About two-thirds of participants thought their GP had sufficient knowledge of HIV (65%), had an appropriate level of involvement in HIV care (65%) and that specialist HIV services and GPs communicated well (64%). Slightly fewer felt comfortable asking their GP HIV-related questions (59%). Factors associated with higher levels of satisfaction with GP services and competence were older age, lower educational attainment, being in employment, and good or very good health.

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People with concerns about stigma and discrimination had the most negative experiences of GPs. Individuals who had avoided using healthcare services in the past year because of their HIV status were less likely to feel comfortable consulting their GP. Similarly, they were unlikely to agree that their GP had good knowledge of HIV, were adequately involved in their HIV care, or had adequate communication with HIV services. 

Findings from the in-depth interviews largely supported the results of the national survey and also provided important insights into individuals’ experiences of using GP services.

People were unlikely to visit their GP instead of their HIV clinic unless they had other chronic non-HIV-related illnesses that needed regular follow-up. Most participants felt obliged to register with a GP because this was recommended by their HIV clinic. People with long-term conditions in addition to HIV thought it was in their best interest to have a GP especially because their HIV clinic no longer provided services such as statins, flu vaccines or smear tests.

While rates of HIV disclosure were high, reasons for not disclosing included a fear that this would mean that HIV care would be transferred to the GP and also a concern that disclosure could jeopardise employment opportunities.

“For GPs to be trusted they had to be willing to listen, take health problems seriously and show kindness.”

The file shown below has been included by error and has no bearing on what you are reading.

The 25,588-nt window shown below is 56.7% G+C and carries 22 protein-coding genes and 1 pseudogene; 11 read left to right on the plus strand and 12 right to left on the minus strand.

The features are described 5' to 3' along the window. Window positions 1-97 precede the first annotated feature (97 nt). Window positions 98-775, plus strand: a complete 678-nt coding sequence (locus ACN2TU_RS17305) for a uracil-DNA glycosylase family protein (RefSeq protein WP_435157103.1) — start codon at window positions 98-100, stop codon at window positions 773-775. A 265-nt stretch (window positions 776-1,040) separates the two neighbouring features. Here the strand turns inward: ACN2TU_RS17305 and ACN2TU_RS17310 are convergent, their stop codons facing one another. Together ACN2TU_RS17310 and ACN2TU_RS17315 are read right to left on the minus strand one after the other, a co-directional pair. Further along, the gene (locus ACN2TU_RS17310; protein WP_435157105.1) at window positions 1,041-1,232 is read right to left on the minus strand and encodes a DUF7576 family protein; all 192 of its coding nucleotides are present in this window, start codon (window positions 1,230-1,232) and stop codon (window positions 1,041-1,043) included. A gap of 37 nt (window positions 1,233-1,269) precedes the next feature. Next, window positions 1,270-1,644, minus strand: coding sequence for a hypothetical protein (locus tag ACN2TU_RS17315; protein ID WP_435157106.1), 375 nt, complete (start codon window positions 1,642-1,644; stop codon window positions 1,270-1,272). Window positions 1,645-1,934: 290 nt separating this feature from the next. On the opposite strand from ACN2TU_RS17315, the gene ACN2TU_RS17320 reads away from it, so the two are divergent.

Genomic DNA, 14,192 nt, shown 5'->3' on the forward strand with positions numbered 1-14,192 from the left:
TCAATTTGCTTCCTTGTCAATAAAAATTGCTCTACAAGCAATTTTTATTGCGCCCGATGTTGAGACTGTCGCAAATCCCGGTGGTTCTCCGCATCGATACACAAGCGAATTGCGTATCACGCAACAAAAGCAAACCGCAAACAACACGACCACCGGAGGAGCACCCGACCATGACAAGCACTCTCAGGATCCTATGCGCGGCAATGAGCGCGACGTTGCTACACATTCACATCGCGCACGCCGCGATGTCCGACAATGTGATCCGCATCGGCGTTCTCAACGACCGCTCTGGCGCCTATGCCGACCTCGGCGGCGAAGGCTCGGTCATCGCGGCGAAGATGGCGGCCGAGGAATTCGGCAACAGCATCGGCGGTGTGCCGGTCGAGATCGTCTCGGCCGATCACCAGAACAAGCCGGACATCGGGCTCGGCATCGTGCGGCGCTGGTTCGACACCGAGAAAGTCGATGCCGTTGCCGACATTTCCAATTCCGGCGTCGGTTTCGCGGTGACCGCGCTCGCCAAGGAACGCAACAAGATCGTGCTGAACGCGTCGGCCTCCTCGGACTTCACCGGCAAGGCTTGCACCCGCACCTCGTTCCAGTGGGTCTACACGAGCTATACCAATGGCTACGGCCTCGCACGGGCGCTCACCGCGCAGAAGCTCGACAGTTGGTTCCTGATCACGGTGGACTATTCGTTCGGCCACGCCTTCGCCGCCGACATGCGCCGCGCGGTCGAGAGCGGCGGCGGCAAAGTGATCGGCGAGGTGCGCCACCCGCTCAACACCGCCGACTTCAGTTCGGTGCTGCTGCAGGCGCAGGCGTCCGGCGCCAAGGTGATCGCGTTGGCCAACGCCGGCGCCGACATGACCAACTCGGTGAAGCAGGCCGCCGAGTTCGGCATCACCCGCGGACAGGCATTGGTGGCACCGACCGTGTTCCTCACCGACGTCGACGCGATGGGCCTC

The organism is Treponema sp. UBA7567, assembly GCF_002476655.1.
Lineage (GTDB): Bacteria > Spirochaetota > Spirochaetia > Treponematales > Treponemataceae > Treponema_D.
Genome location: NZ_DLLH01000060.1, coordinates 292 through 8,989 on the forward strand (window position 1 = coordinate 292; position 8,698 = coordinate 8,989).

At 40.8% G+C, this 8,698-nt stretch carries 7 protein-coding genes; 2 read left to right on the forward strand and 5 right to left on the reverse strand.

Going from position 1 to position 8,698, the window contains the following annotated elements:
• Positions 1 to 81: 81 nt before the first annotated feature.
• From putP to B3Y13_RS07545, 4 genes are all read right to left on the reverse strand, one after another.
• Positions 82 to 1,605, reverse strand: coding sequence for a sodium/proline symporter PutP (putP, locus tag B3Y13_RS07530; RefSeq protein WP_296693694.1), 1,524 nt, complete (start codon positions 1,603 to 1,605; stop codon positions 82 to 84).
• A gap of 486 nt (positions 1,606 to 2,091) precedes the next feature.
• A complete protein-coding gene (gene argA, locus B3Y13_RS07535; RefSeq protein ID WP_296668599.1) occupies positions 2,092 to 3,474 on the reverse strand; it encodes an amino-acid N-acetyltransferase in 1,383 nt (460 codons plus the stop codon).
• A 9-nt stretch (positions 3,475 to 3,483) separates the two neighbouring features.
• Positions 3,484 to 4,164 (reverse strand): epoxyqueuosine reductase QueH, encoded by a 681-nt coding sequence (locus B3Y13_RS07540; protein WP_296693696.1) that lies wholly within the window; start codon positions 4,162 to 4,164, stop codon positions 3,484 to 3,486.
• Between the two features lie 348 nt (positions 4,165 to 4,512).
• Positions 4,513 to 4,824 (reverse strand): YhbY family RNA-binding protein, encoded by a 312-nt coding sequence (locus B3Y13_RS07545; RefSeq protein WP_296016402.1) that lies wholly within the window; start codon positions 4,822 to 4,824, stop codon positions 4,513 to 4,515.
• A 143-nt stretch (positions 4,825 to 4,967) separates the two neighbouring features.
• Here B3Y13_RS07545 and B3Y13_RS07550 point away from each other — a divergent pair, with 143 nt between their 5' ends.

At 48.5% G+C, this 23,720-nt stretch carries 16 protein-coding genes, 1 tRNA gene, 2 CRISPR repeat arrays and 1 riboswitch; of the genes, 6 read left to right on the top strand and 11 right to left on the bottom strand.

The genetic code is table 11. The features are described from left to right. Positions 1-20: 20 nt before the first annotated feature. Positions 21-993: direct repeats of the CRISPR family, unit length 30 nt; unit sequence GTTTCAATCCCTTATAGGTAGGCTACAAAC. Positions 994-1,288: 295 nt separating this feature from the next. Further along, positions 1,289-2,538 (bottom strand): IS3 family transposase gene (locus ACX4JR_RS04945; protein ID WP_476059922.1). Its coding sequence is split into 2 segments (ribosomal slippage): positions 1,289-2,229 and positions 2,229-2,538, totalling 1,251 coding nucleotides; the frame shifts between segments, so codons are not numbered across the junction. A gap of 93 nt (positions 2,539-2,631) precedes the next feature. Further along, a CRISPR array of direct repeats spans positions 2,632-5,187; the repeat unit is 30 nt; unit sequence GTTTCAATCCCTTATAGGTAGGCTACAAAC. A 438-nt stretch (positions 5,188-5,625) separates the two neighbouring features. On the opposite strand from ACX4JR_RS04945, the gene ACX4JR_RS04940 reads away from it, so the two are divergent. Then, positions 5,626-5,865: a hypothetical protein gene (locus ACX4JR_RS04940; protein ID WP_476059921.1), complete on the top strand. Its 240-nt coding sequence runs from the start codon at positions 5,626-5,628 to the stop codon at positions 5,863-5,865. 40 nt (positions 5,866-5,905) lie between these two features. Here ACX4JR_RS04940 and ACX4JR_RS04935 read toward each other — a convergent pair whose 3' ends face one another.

But concerns about confidentiality were widespread. “I was a bit sacred about telling my GP because I didn’t want my job and health insurance and all those kind of things to know,” said one 35-year-old gay man.

Another individual was surprised that their HIV status was flagged on their electronic patient records and that the GP told him “it was put there because of the health and safety of his staff.”

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Participants had a deep sense of trust in their HIV clinic. This was fostered by consistent medical and psychological support from the moment of diagnosis. For GPs to be similarly trusted they had to be willing to listen, take health problems seriously and show kindness.

A 50-year-old gay man recalled the response of his GP when he disclosed his HIV: “that’s okay,” said the GP, “let me see what I can do to make life easier.”

However, some people thought their GPs placed an excessive emphasis on HIV as a cause of health problems. “Everyone sees me as walking HIV,” said a 53-year-old heterosexual woman.

Consistency of care helped establish confidence in GP services. “I’ve got somebody there that if there is something a bit more personal, I can talk to him,” said a 39-year-old gay man.

However, in some instances, participants were much more comfortable talking to HIV clinic staff rather than a ‘family doctor’ about issues such as drugs, alcohol and sex.

Factors making a ‘good GP’ included seeing the same person at each consultation, and a doctor that came to know and accept their patients without judgement.

Occasionally, concern was expressed about GPs lack of knowledge or confidence when dealing with people with HIV.

A 45-year-old gay man recalled his GP saying, “I think you should ask your consultant.” This left him feeling “in limbo.”

The researchers believe their findings have important implications for the provision of primary care by GPs to PLHIV:

  • GPs should draw on their experience of caring for individuals with other long-term health conditions.
  • Receiving regular updates about HIV (for instance on treatment as prevention) will keep GPs abreast of important developments in the treatment and care of people with HIV.
  • GP practices which care for several people with HIV could consider identifying a ‘champion’ who proactively shares their knowledge of HIV with colleagues.
  • Confidentiality obligations to all patients should be stated and explicit consent should be sought each time a GP needs to share information about a patient.
  • Proactively displaying information about HIV, for instance encouraging testing or U = U messages, would help allay fears regarding stigma.